Reminder: tomorrow will bring a two-part open house about the planned north campus research and technology park. A session particularly for on-campus people will be held in Davis Centre room 1301 from 12:30 to 3:30 on Thursday; it's described as "an informal drop-in style session featuring information displays. Stantec Consulting Ltd., Urban Strategies, Inc., Region of Waterloo, and City of Waterloo staff will be on hand with presentation boards to illustrate Plan of Subdivision details and Design Guidelines." Later in the day there will be another open house at Albert McCormick Community Centre, aimed at the external community. That one takes place in the arena complex's Beaupre Room, 5:30 to 8:30 p.m.
The Graduate Association for Recreation and Leisure Studies will be holding its 10th annual leisure research symposium tomorrow and Friday. Theme of the graduate student event is "X-cellence Revisited: Recreation, Research and Reflection." It will take place at Matthews Hall in the Clarica Auditorium and adjacent spaces. The papers to be presented will focus on a variety of topics within leisure studies and may be either a completed research study or a work-in-progress. In addition to present papers, there will be poster sessions. Keynote speakers are Tom Goodale of George Mason University and Dorothy Dowling, president and chief operating officer of Royal Host Corporation.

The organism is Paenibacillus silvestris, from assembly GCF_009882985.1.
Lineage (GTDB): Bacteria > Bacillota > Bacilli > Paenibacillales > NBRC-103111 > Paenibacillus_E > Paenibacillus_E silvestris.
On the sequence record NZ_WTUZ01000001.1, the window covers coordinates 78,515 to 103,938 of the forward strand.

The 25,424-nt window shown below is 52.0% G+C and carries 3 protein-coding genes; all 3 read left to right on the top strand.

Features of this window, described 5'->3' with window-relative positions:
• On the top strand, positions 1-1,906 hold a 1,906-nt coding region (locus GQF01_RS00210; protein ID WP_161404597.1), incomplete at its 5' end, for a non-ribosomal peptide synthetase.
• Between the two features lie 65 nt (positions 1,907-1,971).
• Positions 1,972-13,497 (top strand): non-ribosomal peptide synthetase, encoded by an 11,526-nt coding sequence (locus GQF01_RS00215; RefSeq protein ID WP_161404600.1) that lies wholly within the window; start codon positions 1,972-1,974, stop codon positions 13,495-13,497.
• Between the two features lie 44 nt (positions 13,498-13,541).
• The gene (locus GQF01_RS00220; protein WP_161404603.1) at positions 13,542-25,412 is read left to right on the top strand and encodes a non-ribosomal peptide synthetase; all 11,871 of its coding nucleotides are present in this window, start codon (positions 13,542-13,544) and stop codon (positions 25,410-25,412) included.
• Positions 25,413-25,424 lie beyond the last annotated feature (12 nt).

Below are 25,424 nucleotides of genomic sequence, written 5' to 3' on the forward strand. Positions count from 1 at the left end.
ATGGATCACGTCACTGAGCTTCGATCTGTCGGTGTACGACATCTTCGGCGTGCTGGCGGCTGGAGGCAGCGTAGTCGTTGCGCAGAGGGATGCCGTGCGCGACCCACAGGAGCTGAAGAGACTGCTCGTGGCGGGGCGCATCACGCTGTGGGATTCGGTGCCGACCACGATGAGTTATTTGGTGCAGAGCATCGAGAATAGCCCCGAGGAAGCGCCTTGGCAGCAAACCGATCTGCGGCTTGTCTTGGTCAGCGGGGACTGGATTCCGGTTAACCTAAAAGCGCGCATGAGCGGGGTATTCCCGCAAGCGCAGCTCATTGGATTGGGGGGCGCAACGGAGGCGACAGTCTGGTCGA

Advance note: the annual general meeting of the Federation of Students -- postponed from a winter term date when a quorum wasn't reached -- will be held May 16 at 4:30 p.m. in the Student Life Centre. I understand Brenda Slomka, the Feds' new president, is working on ingenious ways to get students to turn out for this once-a-year ruling meeting of their government.
TODAY IN UW HISTORYMay 1, 1980: Irwin Rodin moves into the new position of "coordinator of computer-assisted reference service" in the UW library.